Does fracking impact health? It’s a question that some want to answer before projects begin. After all, we know pipelines have caused massive damage before. Since 1993, there have been 5,613 significant pipeline incidents that cut short 367 lives. Ten people were killed last year. In 2010, a pipeline in San Bruno, California, ruptured. The fire from that explosion destroyed 37 homes, damaged 18 others, and killed 8 people. Many more were injured.
But no one is quite sure what the overall health impact is – and it’s not getting any easier for researchers to find out.
Earlier this month, the New York Senate Majority Coalition blocked a vote on a fracking moratorium in the state. In March, the New York Assembly passed the moratorium. Now, it looks like the legislation may be doomed, since it must arrive on the Senate floor before their session ends on June 20.
There’s reason to be concerned. Spectra Energy will complete its 16 mile pipeline from New Jersey to New York in November. This pipeline will pump 800 million cubic feet of hydrofracked gas below Manhattan’s West Village every day.
But what do we know about the public health impact of fracking? On May 30 and 31, the National Academy of Sciences hosted a workshop on “Risks of Unconventional Shale Gas Development.” In their presentation on the public health risks, John Adgate, Bernard Goldstein, and Lisa McKenzie reviewed the literature. In their abstract, they wrote:
In worker populations the most serious risks are job-related mortality from worksite or traffic accidents. Based on existing data from conventional hydrocarbon development industries the principal chronic morbidity concerns for shale gas workers are though to be silicosis and cancers associated with hydrocarbon exposures (e.g., leukemia) as well as respiratory and dermal diseases related to these exposures. People living near shale gas operations report noticeable odors and, in some cases, upper respiratory, neurological, and dermatological symptoms that they consider related to development and production activities.
Other presenters discussed the impact of fracking on water resources. Avner Vengosh of Duke University’s Nicholas School of the Environment discussed both the short and long term risks. In the short term, they worry about stray gas contamination and potential spills. In the long term, there are concerns about water shortage, pathways for gas and brine to flow into drinking water, improperly sealed or abandoned wells, and improper disposal of wastes.
“The industry brushes these impacts off. But there are far too many correlations, far too many stories of very serious and very scary health impacts. It’s an area where we know the impacts are happening and we need more information on how widespread they are,” said Katherine Nadeau, Water & Natural Resources Program Director of the Environmental Advocates of New York.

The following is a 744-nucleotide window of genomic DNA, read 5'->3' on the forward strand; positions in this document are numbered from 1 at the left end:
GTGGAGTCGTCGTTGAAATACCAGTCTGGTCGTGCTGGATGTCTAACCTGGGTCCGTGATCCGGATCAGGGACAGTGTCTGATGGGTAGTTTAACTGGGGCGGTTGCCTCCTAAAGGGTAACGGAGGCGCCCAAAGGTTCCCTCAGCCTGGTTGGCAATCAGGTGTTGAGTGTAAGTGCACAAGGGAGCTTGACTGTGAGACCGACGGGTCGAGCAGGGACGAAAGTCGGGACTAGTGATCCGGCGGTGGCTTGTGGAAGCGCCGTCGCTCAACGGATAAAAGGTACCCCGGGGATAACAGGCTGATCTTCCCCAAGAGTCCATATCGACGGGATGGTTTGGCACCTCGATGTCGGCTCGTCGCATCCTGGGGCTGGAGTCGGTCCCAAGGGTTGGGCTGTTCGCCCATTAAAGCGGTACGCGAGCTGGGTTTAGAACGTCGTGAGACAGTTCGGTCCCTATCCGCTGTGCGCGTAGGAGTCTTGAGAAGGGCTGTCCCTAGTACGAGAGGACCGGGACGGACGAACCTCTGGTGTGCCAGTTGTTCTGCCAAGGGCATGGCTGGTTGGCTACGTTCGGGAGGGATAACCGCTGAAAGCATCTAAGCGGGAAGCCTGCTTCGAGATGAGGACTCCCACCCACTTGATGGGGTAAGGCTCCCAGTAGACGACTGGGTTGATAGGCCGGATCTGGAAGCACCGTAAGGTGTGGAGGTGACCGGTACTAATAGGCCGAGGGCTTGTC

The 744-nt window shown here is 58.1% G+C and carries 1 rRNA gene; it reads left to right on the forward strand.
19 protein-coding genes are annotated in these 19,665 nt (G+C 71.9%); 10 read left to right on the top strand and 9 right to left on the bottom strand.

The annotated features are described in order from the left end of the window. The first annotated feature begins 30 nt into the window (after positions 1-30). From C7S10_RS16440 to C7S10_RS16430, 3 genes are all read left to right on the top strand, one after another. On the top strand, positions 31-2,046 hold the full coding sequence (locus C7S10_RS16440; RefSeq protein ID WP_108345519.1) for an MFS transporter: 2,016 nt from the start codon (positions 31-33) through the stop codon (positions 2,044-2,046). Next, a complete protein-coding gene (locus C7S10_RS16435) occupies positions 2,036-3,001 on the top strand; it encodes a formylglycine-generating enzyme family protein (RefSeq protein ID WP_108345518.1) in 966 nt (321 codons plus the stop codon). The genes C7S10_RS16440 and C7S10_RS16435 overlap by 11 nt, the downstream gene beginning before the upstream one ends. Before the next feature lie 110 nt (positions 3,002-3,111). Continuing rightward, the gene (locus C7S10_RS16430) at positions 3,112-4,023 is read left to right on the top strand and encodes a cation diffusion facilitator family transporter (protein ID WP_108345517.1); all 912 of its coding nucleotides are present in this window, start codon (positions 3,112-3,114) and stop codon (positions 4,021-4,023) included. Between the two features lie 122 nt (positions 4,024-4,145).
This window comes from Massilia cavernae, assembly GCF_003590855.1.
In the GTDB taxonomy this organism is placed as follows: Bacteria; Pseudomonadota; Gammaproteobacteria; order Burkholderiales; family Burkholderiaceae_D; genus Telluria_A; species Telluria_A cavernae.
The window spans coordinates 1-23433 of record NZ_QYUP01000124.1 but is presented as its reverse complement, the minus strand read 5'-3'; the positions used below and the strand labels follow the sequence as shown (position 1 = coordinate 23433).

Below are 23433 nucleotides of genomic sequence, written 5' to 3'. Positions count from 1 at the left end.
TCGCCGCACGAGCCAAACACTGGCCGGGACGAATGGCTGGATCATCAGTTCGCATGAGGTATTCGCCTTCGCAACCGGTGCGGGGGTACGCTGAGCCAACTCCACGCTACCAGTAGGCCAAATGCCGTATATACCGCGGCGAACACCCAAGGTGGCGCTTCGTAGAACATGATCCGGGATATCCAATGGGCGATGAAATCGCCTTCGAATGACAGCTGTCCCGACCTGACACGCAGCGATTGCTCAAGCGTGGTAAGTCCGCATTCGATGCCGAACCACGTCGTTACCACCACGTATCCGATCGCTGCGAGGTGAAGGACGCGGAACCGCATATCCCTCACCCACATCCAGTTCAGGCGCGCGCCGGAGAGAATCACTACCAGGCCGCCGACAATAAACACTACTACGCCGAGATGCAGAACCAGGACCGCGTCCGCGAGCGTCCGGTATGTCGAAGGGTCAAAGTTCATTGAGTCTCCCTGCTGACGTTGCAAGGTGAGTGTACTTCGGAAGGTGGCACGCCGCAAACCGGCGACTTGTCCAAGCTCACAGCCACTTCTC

But some people argue that fracking can be done safely. In a review for Science, R.D. Vidic and colleagues argue that it is possible to “avoid an adverse environmental legacy.” The authors minimize the negative consequences. They cite “only one documented case of direct groundwater pollution.” Other incidents, they write, were “quickly mitigated.” With the proper water management, drilling, and cementing practices, the authors suggest that fracking can be safe.
Others aren’t so sure. “This is major industrial activity and major industrial activities carry major consequences. I don’t think there are blanket assertions that really fit. When something does go wrong, we see major consequences,” said Nadeau.
“It’s a very difficult question to answer with current information,” said Miriam Rotkin-Ellman, Staff Scientist at the Natural Resources Defense Council. “There’s a huge vacuum in information.”
This information deficit is convenient for some supporters of fracking. Here’s how this works. The collection of evidence is prevented. Then the lack of evidence is cited in support of their position.
See Elizabeth Ames Jones, a past chairman of the Texas Railroad Commission, who brushes off “the frightful accusations” because of their “precious little evidence.” Or a spokesman for Energy in Depth who cautions against “blaming impacts on the most convenient thing (i.e. hydraulic fracturing) without scientific evidence.”
But a fracking moratorium would allow the collection of scientific evidence. Now, it seems like it might not happen in New York. This would be bad news anywhere. However, this particular source of natural gas, the Marcellus Shale, seems particularly dangerous.
“There is considerable variation within, and among, the different shales. What in one area is a health risk may not be a health risk in another area,” said Rotkin-Ellman.
The Marcellus Shale seems to be especially hazardous, because of its radon concentration. Radon causes lung cancer. A report by Marvin Resnikoff, of the Radioactive Waste Management Associates, states that “wellhead concentrations in Marcellus shale are up to 70 times the average in natural gas wells throughout the U.S.”
Perhaps the most important question, then, is not, do we know the health impact of fracking? The better question is, why don’t we know the health impact – and why are some politicians standing in the way of finding out?
The What Is the Health Impact of Fracking? by PLOS Blogs Network, unless otherwise expressly stated, is licensed under a Creative Commons Attribution 4.0 International License.